wpid-Samia20Nkrumah.jpgThe Convention People?s Party (CPP) has described the 2014 budget as lacking policy initiative and measures to reorient the economy from one of dependency to genuine self-reliance.

According to the CPP, re-orienting the economy required strategic long-term development planning, the building of human capacity and developing the ability to offer fair distribution of opportunities.


This, the party said, would lessen the country?s dependence on external sources and lead to self-reliance.

A statement issued in Accra by the party in response to the budget? statement expressed the CPP?s? frustration at the missed opportunity that ?this budget offered on hope for the nation and the people,? adding that there was no policy on industrialisation.

According to the statement,? what the Government had rather sought to do was to consolidate and entrench the despairing gap between the rich and the poor.

The statement also said nothing in the? budget pointed to dealing with job creation, tax policy to make the rich pay more, measures in education expansion and consolidation, the tidying up of health policy and delivery and a host of measures for other sectors.

The statement, therefore, indicated that? there was no hope in the? budget for the street hawker, the bright young person who had completed the village school and is stuck there.

The statement wondered why the government was avoiding the use of the UNDP Human Development Indices (HDI), which is a better way of measuring welfare than the now accepted measure of GDP and per capita income.

The statement explained that the CPP had greater confidence in the Human Development Indices, which takes into account the quality of health, education, sanitation, and food security.

The statement also said the budget confirmed the position of the CPP that for more than 32 years,? the? economy had been managed for the benefit of a few Ghanaians, in the interest of the particular party in power, and on behalf of external interests, leaving the vast majority of? people lacking basic social and economic amenities and indicated that the needy continued to feed the greedy.

According to the statement,? the economic growth strategy that had falsely been aimed at inflation targeting, fiscal austerity, price stabilisation, increase in oil and petroleum production, as highlighted in the budget rather conceived as an economic contraction policy that stifles local economic growth and deepens our economic dependence.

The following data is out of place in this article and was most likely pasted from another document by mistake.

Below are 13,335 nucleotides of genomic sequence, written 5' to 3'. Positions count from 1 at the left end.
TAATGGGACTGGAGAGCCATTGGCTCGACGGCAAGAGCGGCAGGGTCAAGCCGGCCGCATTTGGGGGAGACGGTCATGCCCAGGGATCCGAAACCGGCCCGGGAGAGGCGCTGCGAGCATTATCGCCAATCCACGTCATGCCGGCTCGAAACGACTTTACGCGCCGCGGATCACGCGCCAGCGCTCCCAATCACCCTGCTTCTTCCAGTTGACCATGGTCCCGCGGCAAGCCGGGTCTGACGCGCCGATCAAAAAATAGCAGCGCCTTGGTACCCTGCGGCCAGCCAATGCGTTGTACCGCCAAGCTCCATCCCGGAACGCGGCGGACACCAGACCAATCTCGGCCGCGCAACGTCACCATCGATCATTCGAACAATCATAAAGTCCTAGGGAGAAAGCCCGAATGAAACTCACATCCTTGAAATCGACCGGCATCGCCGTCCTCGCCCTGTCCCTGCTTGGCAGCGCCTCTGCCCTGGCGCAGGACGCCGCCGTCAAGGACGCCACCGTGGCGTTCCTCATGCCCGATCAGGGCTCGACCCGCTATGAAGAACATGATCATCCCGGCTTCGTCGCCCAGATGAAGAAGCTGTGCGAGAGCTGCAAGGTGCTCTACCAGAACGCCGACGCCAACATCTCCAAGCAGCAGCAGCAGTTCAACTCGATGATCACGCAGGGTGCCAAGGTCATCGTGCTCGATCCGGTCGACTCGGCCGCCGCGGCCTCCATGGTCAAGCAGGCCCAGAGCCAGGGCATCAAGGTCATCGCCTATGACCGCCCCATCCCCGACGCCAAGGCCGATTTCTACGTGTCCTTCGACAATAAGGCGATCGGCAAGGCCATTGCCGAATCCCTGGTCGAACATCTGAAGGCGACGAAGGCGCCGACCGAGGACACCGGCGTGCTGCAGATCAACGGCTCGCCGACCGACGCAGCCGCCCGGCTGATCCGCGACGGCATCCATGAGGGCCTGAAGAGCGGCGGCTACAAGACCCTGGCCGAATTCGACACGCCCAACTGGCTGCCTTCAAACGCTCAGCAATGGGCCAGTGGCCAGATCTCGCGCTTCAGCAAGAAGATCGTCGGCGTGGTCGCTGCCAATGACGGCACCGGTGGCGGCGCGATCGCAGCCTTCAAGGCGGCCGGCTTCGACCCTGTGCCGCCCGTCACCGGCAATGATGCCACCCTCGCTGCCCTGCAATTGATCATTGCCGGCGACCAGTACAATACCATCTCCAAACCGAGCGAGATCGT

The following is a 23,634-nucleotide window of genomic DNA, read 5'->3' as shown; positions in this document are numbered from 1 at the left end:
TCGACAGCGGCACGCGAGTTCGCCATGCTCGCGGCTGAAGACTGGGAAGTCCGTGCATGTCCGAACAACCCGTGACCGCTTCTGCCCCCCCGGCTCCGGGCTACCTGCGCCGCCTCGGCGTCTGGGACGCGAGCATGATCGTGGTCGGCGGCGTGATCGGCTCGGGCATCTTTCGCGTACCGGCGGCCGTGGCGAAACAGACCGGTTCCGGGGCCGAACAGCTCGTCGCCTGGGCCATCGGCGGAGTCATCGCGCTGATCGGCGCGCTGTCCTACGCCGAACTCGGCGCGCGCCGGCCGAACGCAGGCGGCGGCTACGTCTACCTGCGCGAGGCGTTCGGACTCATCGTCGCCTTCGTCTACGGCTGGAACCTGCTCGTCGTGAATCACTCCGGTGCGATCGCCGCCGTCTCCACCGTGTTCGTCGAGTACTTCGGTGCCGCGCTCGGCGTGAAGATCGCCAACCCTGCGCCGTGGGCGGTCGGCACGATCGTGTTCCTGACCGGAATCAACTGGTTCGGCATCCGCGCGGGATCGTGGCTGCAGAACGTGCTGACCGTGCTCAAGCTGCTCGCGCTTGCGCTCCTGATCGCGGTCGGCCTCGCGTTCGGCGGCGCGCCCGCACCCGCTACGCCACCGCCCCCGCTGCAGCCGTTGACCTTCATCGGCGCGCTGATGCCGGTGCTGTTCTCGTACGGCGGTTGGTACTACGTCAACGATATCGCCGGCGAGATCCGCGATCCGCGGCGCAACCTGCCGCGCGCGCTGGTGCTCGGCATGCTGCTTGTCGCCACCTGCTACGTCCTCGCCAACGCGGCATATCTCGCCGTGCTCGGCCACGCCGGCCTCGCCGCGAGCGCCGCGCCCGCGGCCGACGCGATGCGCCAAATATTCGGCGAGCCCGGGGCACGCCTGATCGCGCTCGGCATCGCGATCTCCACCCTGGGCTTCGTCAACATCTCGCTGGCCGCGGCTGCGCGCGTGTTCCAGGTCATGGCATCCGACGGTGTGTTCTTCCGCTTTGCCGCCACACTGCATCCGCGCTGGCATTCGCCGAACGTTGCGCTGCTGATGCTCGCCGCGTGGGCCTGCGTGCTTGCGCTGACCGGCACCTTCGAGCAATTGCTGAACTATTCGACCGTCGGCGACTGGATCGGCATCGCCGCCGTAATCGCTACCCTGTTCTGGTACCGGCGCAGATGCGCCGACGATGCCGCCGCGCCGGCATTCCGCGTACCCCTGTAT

The statement also said the unspoken objective of the budget was to limit the capacity of the government to make the necessary economic and financial interventions to support the private and public sectors for the production of goods and services to satisfy domestic demand and export.

It indicated that the CPP was curious to find out why the government was pursuing a policy of fiscal austerity with its? consequent high interest rates that were stifling efforts to create employment.

The statement? also said the budget neither pointed to a definitive command intervention at youth job creation nor youth mobilisation. It said that nothing was said about the National Service Scheme or attempts to get real jobs created.

According to the statement, it was worth noting that the CPP in its 2008 and 2012? manifestos,? proposed that it would pursue a broad policy to tackle Ghana?s infrastructure deficit through the establishment of a National Infrastructure Financing Authority (NIFA). and was hoping that the government? would have acknowledged this policy initiative and consulted the CPP on how best to implement it.

The fascinating thing, according to the statement,? was that the budget failed to say anything about local content in the oil and gas industry and its ancillary and linked-up developments.

How is the government going to procure the right calibre of skills and personnel for the ?high? local content? Is it going to be another lip-service, the statement asked.

The statement therefore said? that? the? budget had not provided a clear agricultural policy to improve? production and that the? Government had also not said anything about the implication of the imminent passing of the Ghana Plant Breeders? Bill 2013 that seeks to be compliant with the International Convention for the protection of new Varieties of Plants, also known as UPOV 91, for? farmers, especially small-scale food growers, the majority of whom were women, .


According to the statement this would take away the freedom of Ghanaian farmers to save, share, exchange, sell or grow local organic varieties, as they will be forced, instead to buy every year, GMO seeds from multinational agribusiness companies, which would hold intellectual property rights for these GMOs.


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